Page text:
Prof. Douglas Thain
Email: dthain at cse dot nd dot edu
Office: 382 Fitzpatrick
Office Hours: 1:45-2:45 Tuesdays, 2-3PM Wednesdays
TA: Yingxin Jiang
Email: yjiang3 at nd dot edu
Office: 214 Cushing
Office Hours: 4-5PM Mondays, 11-12AM Tuesdays
Course Web Page:: http://www.cse.nd.edu/~dthain/courses/cse60771/fall2008
This course will introduce students to the theory and practice of distributed systems.
The theoretical of distributed systems will be studied via the course textbook, Distributed Systems: Principles and Paradigms by Andrew Tannenbaum. Students will be evaluated on this material through written assignments and exams. The practical aspects of distributed systems will be studied through a series of in-depth lectures and practical assignments on working distributed systems, in particular the Condor distributed processing system, the Chirp distributed file system, and the Hadoop distributed data processing system. Students will install, operate, modify, and evaluate each of these systems to gain practical experience in the strengths and weaknesses of each.
Students will have access to several large computing systems for the assignments and final project, including a small 4-CPU cluster dedicated to the class, a 600-CPU Condor pool available throughout the semester, and a 1000-CPU cluster courtesy of the Google Academic Cluster program, which will be made available during the month of November.
Paper assignments should be brought to class. Programming assignments will be turned in electronically by copying all required files to a "dropbox" directory. You are free to turn in assignments multiple times before the deadline expires. It would be a good habit to turn in an incomplete but working assignment on a daily basis. Thus, there is no excuse for failing to turn in an assignment: everyone should turn in something long before the deadline. Exceptions will be made only in grave circumstances.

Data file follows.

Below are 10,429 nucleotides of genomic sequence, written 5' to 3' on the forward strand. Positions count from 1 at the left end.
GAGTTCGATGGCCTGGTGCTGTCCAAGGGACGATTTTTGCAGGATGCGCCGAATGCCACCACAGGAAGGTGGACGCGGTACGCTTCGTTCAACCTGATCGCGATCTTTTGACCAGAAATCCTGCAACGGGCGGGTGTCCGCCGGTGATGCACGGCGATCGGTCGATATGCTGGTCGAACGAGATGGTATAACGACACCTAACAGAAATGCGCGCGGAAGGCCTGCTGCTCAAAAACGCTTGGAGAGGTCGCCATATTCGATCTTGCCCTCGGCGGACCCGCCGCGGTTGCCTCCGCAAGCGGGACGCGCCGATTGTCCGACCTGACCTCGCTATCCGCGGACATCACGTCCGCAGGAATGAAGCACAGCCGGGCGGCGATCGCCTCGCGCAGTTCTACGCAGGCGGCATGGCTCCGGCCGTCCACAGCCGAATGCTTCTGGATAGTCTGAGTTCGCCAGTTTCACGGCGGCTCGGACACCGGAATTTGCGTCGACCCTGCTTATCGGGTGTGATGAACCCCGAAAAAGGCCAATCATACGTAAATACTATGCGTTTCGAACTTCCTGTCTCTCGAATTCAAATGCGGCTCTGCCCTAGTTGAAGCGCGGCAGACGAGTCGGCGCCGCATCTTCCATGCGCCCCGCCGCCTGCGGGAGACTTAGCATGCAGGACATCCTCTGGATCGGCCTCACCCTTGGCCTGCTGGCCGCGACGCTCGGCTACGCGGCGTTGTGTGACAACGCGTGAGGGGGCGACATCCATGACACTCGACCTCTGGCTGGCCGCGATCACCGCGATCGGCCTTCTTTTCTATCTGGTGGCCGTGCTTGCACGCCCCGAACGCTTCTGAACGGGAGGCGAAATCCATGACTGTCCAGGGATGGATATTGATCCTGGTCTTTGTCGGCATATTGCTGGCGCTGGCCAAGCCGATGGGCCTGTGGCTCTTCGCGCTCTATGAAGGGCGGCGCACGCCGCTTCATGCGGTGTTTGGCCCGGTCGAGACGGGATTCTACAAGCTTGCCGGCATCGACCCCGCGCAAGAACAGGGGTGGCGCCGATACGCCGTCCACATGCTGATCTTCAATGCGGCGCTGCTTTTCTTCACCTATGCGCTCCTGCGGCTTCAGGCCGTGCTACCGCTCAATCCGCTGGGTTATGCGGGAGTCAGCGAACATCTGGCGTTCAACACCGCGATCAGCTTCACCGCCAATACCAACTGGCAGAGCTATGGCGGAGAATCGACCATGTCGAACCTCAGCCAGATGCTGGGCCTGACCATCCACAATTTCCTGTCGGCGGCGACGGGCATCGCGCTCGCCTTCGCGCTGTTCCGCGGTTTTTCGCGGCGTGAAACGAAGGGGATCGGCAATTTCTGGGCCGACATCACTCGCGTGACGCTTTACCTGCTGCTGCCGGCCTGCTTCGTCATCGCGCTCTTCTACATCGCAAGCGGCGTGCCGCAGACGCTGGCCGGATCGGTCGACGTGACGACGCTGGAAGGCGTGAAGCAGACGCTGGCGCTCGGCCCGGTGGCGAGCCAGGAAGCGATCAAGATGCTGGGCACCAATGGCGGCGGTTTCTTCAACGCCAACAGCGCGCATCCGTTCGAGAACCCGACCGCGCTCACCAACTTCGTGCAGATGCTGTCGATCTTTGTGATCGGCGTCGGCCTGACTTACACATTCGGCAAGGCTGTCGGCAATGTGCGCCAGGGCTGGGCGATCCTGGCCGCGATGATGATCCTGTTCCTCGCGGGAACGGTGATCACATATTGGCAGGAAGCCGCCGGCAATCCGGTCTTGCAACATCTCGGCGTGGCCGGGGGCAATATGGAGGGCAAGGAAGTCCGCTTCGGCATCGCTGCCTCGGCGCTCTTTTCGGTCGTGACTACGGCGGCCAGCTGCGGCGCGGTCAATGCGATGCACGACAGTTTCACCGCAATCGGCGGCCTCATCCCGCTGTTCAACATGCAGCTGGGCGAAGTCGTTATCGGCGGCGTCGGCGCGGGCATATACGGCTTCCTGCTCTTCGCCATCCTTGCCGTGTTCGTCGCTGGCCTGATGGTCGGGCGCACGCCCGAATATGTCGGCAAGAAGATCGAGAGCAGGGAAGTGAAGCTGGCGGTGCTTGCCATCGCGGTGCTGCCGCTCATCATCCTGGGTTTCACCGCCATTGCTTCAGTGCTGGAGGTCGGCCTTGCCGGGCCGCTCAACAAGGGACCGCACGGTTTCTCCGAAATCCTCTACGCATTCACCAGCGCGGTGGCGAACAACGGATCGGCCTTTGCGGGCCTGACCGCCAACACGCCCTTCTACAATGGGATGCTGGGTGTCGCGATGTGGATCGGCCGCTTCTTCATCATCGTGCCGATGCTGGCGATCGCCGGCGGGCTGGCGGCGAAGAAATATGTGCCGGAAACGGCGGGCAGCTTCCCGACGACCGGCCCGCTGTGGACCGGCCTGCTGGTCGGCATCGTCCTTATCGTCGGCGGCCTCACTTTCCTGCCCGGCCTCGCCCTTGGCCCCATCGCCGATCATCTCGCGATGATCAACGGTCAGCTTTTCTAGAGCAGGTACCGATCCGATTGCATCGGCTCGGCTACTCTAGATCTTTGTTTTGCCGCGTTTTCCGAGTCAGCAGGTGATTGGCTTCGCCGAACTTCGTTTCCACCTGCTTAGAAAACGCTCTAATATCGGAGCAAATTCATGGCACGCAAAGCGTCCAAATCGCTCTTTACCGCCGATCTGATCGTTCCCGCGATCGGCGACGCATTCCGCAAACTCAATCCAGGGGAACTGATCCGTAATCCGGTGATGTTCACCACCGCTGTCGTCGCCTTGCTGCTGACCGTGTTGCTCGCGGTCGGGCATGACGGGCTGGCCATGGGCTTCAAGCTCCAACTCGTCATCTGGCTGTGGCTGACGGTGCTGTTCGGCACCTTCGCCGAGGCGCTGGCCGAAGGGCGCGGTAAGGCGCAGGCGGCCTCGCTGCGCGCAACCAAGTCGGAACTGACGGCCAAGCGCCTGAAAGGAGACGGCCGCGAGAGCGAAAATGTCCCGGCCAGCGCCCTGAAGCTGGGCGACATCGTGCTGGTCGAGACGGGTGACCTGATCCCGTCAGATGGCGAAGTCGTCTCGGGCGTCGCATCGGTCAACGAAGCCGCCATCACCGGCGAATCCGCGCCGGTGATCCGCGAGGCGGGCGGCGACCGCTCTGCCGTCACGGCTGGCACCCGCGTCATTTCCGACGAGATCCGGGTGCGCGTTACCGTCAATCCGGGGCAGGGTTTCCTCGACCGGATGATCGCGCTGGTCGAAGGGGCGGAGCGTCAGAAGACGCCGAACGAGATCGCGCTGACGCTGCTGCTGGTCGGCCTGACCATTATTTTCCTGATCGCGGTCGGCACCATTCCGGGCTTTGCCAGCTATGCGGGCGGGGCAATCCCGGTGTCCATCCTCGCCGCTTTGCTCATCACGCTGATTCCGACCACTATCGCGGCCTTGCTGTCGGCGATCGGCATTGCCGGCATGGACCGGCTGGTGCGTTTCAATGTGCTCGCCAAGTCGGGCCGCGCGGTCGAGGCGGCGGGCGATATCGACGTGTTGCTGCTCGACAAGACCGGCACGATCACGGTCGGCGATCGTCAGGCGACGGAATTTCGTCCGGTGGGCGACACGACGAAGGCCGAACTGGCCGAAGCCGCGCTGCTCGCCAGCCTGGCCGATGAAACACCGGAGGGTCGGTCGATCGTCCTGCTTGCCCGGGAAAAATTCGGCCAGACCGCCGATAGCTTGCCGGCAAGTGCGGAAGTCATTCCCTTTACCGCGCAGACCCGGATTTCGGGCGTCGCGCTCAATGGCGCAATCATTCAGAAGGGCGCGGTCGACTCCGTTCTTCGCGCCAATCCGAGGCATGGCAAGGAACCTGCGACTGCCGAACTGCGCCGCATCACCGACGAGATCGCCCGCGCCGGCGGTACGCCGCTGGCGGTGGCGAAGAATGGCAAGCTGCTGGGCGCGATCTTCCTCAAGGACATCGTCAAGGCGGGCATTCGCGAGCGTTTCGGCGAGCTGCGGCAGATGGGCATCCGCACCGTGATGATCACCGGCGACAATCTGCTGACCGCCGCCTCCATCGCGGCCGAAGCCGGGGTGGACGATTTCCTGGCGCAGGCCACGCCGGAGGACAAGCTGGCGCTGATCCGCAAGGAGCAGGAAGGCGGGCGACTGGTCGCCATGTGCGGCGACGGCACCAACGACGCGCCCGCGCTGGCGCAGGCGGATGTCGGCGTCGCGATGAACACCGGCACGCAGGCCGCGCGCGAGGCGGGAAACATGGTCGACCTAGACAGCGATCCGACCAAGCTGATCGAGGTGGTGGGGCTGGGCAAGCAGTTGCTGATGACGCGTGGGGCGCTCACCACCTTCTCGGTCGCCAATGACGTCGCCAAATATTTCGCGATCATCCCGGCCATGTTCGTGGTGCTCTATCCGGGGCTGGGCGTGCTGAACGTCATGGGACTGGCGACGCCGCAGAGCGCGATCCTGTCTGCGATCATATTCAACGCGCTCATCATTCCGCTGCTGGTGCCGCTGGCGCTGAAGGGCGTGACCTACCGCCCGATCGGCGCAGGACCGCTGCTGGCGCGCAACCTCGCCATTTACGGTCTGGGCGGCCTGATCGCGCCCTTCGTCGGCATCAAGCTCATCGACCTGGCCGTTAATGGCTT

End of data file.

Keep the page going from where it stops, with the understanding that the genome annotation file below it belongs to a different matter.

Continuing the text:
For each assignment, a numeric grade will be assigned. Throughout the semester, students will be advised of their numeric grades and the class average. At the end of the semester, number grades will be converted to letter grades.
If a student believes that an error has been made in grading an item, it must be brought to the attention of the TA within seven days after the item has been returned. Factual and clerical errors will be cheerfully corrected. Matters of judgement are left to the TA's discretion. The student may appeal any decision to the instructor, but it is very unlikely for the instructor to over-rule the TA's decisions.
Grades will be weighted as follows:
|Five Assignments||50 %|
|Final Project||20 %|
|Midterm Exam||15 %|
|Final Exam||15 %|
Practical assignments 1-5 are to be completed alone.
The final project may be performed singly or in pairs. You are encouraged to seek out and exploit external manuals, books, websites, and other documentation that will help you to complete the assignment, provided that you indicate what sources you have used. However, all software development, experimental work, and writing of results must be done solely by you and your partner.
You must read and abide by the Academic Code of Honor.